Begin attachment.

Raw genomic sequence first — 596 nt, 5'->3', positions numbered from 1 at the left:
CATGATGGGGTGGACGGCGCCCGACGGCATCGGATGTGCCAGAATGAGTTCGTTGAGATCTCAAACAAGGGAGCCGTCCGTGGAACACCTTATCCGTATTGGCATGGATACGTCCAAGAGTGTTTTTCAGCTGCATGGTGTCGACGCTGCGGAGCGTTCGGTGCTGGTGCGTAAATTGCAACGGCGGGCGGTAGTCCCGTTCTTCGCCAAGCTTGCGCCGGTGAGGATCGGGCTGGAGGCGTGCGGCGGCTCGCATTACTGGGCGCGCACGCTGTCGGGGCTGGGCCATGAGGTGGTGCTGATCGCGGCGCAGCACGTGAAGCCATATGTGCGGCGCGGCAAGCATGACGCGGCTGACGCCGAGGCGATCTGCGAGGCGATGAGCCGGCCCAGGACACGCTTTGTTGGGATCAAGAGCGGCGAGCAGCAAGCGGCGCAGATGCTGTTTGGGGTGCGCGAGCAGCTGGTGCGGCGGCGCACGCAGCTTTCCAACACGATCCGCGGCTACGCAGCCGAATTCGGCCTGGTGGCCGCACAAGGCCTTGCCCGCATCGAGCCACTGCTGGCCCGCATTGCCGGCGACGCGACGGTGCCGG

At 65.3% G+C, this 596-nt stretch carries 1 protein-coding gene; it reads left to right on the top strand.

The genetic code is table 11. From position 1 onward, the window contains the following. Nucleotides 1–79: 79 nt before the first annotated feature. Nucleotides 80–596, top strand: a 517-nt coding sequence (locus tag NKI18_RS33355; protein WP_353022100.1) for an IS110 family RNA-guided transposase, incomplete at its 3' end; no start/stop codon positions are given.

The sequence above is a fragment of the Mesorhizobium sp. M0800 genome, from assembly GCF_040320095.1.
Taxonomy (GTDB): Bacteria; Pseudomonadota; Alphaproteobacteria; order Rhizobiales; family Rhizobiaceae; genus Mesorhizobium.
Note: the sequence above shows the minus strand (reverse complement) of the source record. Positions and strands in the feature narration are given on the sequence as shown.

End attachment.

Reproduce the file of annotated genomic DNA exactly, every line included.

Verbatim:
Raw genomic sequence first — 596 nt, 5'->3', positions numbered from 1 at the left:
CATGATGGGGTGGACGGCGCCCGACGGCATCGGATGTGCCAGAATGAGTTCGTTGAGATCTCAAACAAGGGAGCCGTCCGTGGAACACCTTATCCGTATTGGCATGGATACGTCCAAGAGTGTTTTTCAGCTGCATGGTGTCGACGCTGCGGAGCGTTCGGTGCTGGTGCGTAAATTGCAACGGCGGGCGGTAGTCCCGTTCTTCGCCAAGCTTGCGCCGGTGAGGATCGGGCTGGAGGCGTGCGGCGGCTCGCATTACTGGGCGCGCACGCTGTCGGGGCTGGGCCATGAGGTGGTGCTGATCGCGGCGCAGCACGTGAAGCCATATGTGCGGCGCGGCAAGCATGACGCGGCTGACGCCGAGGCGATCTGCGAGGCGATGAGCCGGCCCAGGACACGCTTTGTTGGGATCAAGAGCGGCGAGCAGCAAGCGGCGCAGATGCTGTTTGGGGTGCGCGAGCAGCTGGTGCGGCGGCGCACGCAGCTTTCCAACACGATCCGCGGCTACGCAGCCGAATTCGGCCTGGTGGCCGCACAAGGCCTTGCCCGCATCGAGCCACTGCTGGCCCGCATTGCCGGCGACGCGACGGTGCCGG

At 65.3% G+C, this 596-nt stretch carries 1 protein-coding gene; it reads left to right on the top strand.

The genetic code is table 11. From position 1 onward, the window contains the following. Nucleotides 1–79: 79 nt before the first annotated feature. Nucleotides 80–596, top strand: a 517-nt coding sequence (locus tag NKI18_RS33355; protein WP_353022100.1) for an IS110 family RNA-guided transposase, incomplete at its 3' end; no start/stop codon positions are given.

The sequence above is a fragment of the Mesorhizobium sp. M0800 genome, from assembly GCF_040320095.1.
Taxonomy (GTDB): Bacteria; Pseudomonadota; Alphaproteobacteria; order Rhizobiales; family Rhizobiaceae; genus Mesorhizobium.
Note: the sequence above shows the minus strand (reverse complement) of the source record. Positions and strands in the feature narration are given on the sequence as shown.